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Thursday, August 11, 2011

 

Concerns (and Solutions!) for Freelance Writers Part 2

Last week, I shared with you some common concerns freelancers have and ways to solve them. I received some terrific comments, and many were full of tips, too. I hope the same thing happens this week! (Hint, hint!) Last week, I covered these three main freelancing problems: running out of ideas, health insurance, and time management. As promised, here are the last two concerns:

Concern #4: Stealing My Ideas

This is a big concern for many new writers. They worry if they send an idea in a query letter to a magazine, the editor will steal the wonderful idea and assign it to a staff writer. This RARELY happens; and to be honest, if it does happen, there’s actually nothing you can do about a stolen idea—ideas cannot be copyrighted. However, if an editor printed an entire article without giving you credit or a byline, then she would be in violation of the copyright law.

According to Marcia Yudkin, who has a website titled Creative Marketing Solutions: “The moment you fix your idea in tangible form, what you wrote is automatically covered by copyright law. You do not need to place a copyright notice on it, and many editors, therefore, take such a copyright notice on unpublished work as a mark of an amateur.”

She suggests the way to keep the rare editor from stealing an idea is to write the query in a way that no other writer could create the article except you. If you are sending to reputable magazines, websites, and newspapers, an editor stealing your ideas should be the very least of your worries.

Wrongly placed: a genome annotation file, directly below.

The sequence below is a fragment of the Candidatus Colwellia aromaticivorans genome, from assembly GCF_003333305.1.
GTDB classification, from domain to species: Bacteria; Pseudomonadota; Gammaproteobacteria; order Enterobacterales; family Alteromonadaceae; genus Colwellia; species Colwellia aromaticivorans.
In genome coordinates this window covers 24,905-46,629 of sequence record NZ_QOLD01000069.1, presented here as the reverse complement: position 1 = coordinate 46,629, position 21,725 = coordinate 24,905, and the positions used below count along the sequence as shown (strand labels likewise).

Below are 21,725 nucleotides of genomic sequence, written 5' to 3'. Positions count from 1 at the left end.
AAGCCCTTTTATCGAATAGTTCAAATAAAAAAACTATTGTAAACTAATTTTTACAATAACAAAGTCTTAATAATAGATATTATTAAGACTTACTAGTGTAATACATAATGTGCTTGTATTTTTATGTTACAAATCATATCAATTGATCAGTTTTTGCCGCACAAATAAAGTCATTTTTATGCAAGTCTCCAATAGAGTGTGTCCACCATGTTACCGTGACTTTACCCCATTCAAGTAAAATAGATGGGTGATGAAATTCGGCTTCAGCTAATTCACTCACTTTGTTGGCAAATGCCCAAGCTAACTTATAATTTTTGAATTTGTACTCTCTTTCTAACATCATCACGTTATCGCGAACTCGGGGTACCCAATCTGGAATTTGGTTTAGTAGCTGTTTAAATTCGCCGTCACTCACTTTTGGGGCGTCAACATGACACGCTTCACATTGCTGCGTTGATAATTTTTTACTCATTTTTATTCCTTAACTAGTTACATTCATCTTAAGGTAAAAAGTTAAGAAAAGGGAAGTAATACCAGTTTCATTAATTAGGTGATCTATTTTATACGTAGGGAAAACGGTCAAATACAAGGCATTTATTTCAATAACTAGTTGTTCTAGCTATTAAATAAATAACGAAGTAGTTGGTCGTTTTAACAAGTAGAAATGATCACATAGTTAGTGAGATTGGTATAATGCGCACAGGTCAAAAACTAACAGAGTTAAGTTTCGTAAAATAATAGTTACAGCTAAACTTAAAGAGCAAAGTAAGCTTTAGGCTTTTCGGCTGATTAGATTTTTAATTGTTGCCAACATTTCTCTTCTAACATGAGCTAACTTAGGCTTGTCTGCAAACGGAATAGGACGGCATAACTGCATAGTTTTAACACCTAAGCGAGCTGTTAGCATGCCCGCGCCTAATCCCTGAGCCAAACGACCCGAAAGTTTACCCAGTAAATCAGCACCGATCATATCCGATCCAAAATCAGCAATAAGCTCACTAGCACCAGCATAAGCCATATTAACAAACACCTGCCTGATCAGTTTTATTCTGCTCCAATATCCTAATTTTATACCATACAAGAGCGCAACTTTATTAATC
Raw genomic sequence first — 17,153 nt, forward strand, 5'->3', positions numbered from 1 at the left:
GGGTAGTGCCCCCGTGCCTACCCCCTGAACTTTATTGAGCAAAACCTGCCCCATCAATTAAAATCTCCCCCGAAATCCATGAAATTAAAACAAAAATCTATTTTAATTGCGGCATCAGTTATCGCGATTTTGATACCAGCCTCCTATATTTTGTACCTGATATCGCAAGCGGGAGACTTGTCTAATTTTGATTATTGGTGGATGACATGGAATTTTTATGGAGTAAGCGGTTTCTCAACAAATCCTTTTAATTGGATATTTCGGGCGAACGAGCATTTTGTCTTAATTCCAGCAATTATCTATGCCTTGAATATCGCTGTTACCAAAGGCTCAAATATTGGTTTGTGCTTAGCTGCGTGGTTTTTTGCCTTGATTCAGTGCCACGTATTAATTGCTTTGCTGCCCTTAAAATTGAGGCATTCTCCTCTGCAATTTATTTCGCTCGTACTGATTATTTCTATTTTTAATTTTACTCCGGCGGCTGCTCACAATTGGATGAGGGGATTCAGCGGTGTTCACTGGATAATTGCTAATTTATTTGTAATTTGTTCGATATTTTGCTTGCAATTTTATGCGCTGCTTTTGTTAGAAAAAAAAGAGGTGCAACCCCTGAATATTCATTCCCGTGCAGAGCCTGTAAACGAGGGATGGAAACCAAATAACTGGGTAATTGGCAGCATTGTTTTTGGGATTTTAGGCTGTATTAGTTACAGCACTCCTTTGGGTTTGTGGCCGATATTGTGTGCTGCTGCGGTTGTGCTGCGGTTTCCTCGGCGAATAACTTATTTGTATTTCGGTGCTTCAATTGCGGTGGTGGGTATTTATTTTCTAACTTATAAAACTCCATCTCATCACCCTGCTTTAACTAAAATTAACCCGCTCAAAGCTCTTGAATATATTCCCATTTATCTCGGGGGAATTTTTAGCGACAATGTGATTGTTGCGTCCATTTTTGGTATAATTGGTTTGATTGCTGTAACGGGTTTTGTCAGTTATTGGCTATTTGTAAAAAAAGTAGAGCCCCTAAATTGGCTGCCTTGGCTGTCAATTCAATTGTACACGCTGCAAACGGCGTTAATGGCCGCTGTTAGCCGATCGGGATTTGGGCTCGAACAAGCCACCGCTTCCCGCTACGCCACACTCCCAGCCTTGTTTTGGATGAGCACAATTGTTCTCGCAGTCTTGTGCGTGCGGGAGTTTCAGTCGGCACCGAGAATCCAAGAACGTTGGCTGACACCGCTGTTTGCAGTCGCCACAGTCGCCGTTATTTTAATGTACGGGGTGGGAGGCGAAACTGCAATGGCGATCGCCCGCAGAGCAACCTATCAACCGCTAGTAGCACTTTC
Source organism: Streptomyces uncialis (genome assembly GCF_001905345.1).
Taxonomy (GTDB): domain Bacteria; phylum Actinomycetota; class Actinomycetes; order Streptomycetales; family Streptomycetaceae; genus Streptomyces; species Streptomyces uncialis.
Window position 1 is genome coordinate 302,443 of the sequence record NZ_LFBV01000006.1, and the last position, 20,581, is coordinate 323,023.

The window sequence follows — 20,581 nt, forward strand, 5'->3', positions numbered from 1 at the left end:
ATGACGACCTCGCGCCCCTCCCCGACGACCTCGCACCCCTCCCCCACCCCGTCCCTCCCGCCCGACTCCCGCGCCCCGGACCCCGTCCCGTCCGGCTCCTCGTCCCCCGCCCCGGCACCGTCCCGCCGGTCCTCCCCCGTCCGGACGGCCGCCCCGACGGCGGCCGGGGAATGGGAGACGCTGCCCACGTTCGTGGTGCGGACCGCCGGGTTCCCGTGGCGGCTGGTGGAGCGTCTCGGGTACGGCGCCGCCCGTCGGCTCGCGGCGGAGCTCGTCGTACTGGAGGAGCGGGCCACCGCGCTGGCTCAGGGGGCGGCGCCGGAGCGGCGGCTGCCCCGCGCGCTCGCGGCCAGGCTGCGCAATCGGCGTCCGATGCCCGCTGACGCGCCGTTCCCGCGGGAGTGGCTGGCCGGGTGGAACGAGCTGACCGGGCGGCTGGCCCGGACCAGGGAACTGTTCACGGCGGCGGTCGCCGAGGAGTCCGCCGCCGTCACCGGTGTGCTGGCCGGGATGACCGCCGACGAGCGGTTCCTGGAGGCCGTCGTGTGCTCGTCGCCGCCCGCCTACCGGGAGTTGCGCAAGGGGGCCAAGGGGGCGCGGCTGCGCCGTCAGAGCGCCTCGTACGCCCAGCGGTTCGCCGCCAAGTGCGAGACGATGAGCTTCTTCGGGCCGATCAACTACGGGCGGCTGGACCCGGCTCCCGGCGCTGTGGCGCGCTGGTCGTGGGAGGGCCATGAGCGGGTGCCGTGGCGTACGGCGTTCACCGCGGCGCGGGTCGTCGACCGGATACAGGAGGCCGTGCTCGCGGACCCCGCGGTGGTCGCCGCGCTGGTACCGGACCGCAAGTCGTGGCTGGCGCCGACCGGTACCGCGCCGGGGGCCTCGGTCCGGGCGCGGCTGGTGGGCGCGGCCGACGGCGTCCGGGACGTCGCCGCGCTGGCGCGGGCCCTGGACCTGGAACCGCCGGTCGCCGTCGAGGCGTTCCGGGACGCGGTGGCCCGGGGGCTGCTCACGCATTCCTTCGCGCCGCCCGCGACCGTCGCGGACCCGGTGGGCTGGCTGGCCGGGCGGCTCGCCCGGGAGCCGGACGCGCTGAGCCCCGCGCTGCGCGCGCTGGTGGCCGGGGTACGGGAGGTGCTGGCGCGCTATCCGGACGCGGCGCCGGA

Concern #5: Contracts—Rights and Payments

You should understand any contract you sign, including what rights to your work you’re giving up and when you will be paid. Once you understand these contract terms, many worries should be erased, such as concerns about whether or not you can reprint an article or when your check or PayPal payment will be arriving. Many freelancers seem to worry about editors and publications taking advantage of them and offering unfair terms or no payments.

Here’s the thing: Don’t worry about these publications because you don’t have to write for them. If you don’t want to give away all your rights, then don’t write an article for a publication that buys all rights. You can read writers’ guidelines on websites or contact the publication if it’s not clear. As a freelancer, you do have a choice on whom you work for, where your work is published, and how much money you need to make for a weekly salary. Instead of worrying about these issues, set goals and standards for yourself and then do your homework.

Any career is going to come with concerns, and there will be days when you worry. But to be the best freelancer you can be, you don’t have time to waste on worrying. If a problem comes up, educate yourself on solutions by finding sources or other freelancers you trust. Then put those solutions into action. The most important thing is to spend your time writing. Don’t let worries stand in the way of your dream—it is possible to work for yourself as a freelancer and to be successful!

If you are interested in getting started as a freelancer or learning tips for writing query letters and articles, then consider taking my online freelancing course through WOW!'s classroom, starting on August 19. It's not too late to register. Any questions? You can contact me at margo (at) wow-womenonwriting.com or leave a comment here.
Post by Margo L. Dill

Photo by jczart www.flickr.com

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1 Comments:

Blogger Margo Dill said...

Sorry the link wasn't working earlier! It's fixed now. :)

11:09 AM  

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